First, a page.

The report said the police found a garden hose running from the car’s exhaust into the passenger side of the vehicle.
Judge Daugherty was taken to a hospital and later released.
Conn has not been charged with a crime. He is suspected by congressional investigators of using fraudulent information to win the benefits. Attorney Conn’s legal fate remains in the hands of the Obama Justice Department.
A prevailing concern is that disability recipients who do not hire an attorney to represent them at their re-determination hearings will lose their benefits.
Unrepresented Claimants should not go through one of these complicated re-determination hearings without a lawyer. People appearing before SSA Administrative Law Judges (ALJ) can get a free lawyer on a contingent fee basis. The attorney does not get paid unless the client wins the case. That amounts to a free lawyer.
Many disability recipients do not hire legal representation for their hearings. They stand a good chance of losing their benefits.
Even some who were represented at Re-Determination Hearings are still anxious to hear results.
“Not knowing … that’s been the worst thing is not knowing and trying to prepare in case you do lose your benefits,” one beneficiary said.
One attorney who specializes in representing Social Security Claimants has said in recent weeks several people have told him they’ve thought about killing themselves if they lose their benefits.
“The suicide chatter is way up,” the Attorney said. “It was especially bad around Christmas. Unfortunately people have got this unfortunate response that suicide is somehow a rational response to losing their benefits”, the attorney said.
Family members of two people who killed themselves in 2015 are suing the Social Security Administration, because they believe that the Social Security Administration’s decision to terminate disability benefit checks was the reason they committed suicide. The families of of John Daniel Jude and Emma Burchett are convinced that the termination of their SSA benefits played a substantial role in their deaths.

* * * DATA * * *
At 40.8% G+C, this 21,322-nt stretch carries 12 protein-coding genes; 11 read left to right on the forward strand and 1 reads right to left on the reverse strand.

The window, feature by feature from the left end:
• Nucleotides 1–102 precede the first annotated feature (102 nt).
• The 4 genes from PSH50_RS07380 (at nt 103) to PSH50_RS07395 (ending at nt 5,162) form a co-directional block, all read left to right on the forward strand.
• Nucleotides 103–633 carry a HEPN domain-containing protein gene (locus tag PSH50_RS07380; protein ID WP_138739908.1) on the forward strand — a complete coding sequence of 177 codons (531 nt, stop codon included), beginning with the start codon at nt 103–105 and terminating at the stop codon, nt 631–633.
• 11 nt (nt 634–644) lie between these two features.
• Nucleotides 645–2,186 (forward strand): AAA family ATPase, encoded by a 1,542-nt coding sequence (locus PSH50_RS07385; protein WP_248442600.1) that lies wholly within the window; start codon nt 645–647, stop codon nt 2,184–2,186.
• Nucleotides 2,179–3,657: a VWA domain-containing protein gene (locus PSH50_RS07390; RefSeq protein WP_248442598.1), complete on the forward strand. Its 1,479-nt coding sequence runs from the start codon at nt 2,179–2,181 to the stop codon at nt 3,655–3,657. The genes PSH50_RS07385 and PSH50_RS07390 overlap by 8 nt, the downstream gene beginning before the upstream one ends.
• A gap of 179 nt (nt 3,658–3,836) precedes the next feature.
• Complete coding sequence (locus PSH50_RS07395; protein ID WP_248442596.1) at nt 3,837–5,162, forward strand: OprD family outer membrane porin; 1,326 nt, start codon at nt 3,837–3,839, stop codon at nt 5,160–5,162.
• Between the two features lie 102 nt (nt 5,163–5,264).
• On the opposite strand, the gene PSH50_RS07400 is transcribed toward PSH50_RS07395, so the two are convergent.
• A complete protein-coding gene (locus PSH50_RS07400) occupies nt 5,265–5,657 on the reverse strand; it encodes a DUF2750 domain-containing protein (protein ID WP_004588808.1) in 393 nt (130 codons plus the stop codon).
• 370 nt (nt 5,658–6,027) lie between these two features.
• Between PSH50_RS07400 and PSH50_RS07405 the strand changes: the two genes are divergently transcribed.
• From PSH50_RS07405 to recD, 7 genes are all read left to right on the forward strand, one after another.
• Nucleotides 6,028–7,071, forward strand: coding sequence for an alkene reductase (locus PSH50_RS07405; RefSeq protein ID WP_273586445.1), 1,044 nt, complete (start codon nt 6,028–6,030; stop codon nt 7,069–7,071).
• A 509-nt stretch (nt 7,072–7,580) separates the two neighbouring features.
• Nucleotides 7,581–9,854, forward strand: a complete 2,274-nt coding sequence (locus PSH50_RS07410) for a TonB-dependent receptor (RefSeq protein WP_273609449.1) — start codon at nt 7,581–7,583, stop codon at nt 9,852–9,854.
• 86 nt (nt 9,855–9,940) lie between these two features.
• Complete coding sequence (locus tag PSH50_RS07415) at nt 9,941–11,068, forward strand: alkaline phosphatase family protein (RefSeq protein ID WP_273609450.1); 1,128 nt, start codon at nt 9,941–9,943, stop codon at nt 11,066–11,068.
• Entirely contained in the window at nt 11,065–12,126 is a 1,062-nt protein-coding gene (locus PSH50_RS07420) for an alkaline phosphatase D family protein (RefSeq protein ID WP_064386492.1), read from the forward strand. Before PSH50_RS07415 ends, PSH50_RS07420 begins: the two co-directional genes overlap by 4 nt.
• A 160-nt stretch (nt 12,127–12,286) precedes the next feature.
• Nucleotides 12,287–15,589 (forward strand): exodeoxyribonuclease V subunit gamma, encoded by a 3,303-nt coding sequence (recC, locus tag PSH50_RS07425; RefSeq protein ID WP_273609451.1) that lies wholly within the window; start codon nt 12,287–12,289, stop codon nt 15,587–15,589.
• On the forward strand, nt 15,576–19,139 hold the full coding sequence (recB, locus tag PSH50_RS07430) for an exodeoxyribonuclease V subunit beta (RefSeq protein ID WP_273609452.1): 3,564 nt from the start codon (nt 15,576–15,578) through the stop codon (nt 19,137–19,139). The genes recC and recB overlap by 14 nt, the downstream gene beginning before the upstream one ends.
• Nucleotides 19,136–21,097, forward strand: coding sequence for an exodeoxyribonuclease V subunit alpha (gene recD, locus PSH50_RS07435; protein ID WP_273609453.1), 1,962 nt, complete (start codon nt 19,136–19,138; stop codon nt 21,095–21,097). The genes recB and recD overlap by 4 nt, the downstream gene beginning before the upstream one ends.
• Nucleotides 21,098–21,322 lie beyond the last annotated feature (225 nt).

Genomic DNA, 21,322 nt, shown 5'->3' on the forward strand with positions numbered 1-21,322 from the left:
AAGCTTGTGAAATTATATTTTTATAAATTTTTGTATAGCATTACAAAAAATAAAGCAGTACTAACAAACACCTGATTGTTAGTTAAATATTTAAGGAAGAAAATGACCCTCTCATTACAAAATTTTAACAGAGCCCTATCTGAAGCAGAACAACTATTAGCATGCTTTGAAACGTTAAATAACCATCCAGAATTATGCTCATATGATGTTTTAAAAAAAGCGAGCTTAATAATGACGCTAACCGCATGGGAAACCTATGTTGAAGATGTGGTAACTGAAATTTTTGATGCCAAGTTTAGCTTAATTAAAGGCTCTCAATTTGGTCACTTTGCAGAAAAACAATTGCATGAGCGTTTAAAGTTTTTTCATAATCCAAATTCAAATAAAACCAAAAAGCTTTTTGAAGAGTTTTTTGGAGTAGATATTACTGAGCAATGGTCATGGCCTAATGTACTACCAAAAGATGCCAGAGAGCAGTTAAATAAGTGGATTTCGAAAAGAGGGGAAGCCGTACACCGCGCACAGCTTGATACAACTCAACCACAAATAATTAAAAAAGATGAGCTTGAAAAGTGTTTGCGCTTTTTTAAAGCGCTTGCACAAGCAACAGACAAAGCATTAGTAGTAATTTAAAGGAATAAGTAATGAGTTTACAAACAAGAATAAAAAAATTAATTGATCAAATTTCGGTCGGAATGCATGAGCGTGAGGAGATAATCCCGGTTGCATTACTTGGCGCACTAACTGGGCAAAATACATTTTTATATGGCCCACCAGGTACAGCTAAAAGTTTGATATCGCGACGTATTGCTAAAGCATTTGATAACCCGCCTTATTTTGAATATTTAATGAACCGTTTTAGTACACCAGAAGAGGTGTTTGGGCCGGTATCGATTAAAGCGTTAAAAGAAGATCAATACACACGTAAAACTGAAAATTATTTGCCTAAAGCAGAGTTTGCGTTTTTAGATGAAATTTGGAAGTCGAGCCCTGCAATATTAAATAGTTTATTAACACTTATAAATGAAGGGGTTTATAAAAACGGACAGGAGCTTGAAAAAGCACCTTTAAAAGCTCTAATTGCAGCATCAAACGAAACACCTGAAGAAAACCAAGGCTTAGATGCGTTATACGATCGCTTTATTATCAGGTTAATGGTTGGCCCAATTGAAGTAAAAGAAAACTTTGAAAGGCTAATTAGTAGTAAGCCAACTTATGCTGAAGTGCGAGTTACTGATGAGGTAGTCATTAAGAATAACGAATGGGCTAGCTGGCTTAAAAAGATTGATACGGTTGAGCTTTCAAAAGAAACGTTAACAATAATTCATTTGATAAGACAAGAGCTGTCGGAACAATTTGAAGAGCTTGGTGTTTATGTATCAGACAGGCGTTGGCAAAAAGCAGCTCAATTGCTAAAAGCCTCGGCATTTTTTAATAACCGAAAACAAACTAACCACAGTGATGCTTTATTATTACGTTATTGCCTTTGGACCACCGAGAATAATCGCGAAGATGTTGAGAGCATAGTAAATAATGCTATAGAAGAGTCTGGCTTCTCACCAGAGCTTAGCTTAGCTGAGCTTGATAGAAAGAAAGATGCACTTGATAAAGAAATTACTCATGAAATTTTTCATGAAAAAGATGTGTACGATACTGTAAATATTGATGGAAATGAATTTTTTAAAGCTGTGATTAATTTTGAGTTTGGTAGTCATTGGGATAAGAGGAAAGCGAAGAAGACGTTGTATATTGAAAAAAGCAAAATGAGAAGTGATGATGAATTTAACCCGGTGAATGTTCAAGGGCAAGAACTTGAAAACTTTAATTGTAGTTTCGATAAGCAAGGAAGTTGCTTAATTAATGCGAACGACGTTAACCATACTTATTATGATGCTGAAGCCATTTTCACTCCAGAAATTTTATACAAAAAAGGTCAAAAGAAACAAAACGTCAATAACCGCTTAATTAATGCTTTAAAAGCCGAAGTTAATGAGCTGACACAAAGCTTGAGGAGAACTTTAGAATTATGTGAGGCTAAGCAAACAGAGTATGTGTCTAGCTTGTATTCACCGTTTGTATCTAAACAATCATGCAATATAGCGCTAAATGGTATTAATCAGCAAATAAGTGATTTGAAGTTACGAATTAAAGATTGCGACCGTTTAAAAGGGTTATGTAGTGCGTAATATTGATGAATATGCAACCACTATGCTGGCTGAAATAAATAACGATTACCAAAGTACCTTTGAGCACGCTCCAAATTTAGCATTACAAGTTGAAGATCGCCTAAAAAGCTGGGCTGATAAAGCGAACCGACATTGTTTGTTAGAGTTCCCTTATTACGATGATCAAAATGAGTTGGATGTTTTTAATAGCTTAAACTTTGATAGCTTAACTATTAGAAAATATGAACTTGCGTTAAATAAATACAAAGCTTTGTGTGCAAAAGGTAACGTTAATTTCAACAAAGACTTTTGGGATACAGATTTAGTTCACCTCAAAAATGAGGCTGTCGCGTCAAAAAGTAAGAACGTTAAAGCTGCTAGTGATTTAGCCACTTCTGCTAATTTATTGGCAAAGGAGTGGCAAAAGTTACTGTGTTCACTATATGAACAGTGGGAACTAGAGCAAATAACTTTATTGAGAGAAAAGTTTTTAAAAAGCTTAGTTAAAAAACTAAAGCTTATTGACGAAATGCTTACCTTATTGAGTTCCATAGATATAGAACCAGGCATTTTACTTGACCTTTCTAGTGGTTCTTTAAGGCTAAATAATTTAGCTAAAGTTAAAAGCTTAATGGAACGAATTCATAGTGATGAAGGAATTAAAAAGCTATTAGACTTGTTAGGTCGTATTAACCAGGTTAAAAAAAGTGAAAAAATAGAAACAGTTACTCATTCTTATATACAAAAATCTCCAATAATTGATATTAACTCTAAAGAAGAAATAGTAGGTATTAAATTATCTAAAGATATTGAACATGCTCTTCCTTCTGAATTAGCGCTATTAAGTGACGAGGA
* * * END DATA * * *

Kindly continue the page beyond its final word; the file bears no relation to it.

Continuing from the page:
Attorneys for John Daniel Jude and Emma Burchett filed a lawsuit in U.S. District Court in Pikeville, KY.
The lawsuit alleges Burchett’s husband, Leroy Burchett, and Jude’s wife, Melissa Jude, killed themselves in June after getting notice that their benefits would be suspended.
More than 1,000 former clients of attorney Eric Conn received the same letter after Attorney Conn was accused of colluding with Social Security Administrative Law Judge David Daugherty to rig Social Security cases.
These are desperate times for many people in America who were once considered among the Middle Class. They have seen their living standards decline and are struggling to make ends meet. Many were laid off in the last eight years and have not been able to find new jobs. They are not counted in the Unemployment Statistics because they have dropped out of the labor pool. Many are between the ages of 50 and 65 and do not yet qualify for Social Security Retirement Benefits. They have not even reached the age when they would be eligible to apply for early retirement. For many Baby Boomers that is around age 62.